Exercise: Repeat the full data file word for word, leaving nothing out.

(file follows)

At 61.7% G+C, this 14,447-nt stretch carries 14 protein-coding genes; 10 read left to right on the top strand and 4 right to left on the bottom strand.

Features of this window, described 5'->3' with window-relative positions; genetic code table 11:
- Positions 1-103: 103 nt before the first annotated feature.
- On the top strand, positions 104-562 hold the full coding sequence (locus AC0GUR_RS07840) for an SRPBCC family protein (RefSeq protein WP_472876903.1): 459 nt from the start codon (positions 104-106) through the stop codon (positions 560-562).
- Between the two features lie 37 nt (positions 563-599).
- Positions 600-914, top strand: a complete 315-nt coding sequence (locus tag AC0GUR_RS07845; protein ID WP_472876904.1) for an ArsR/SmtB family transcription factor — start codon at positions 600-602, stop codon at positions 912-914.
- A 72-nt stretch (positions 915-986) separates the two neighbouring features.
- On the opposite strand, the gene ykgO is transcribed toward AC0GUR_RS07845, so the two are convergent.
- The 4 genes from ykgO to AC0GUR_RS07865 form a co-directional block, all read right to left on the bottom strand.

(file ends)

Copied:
At 61.7% G+C, this 14,447-nt stretch carries 14 protein-coding genes; 10 read left to right on the top strand and 4 right to left on the bottom strand.

Features of this window, described 5'->3' with window-relative positions; genetic code table 11:
- Positions 1-103: 103 nt before the first annotated feature.
- On the top strand, positions 104-562 hold the full coding sequence (locus AC0GUR_RS07840) for an SRPBCC family protein (RefSeq protein WP_472876903.1): 459 nt from the start codon (positions 104-106) through the stop codon (positions 560-562).
- Between the two features lie 37 nt (positions 563-599).
- Positions 600-914, top strand: a complete 315-nt coding sequence (locus tag AC0GUR_RS07845; protein ID WP_472876904.1) for an ArsR/SmtB family transcription factor — start codon at positions 600-602, stop codon at positions 912-914.
- A 72-nt stretch (positions 915-986) separates the two neighbouring features.
- On the opposite strand, the gene ykgO is transcribed toward AC0GUR_RS07845, so the two are convergent.
- The 4 genes from ykgO to AC0GUR_RS07865 form a co-directional block, all read right to left on the bottom strand.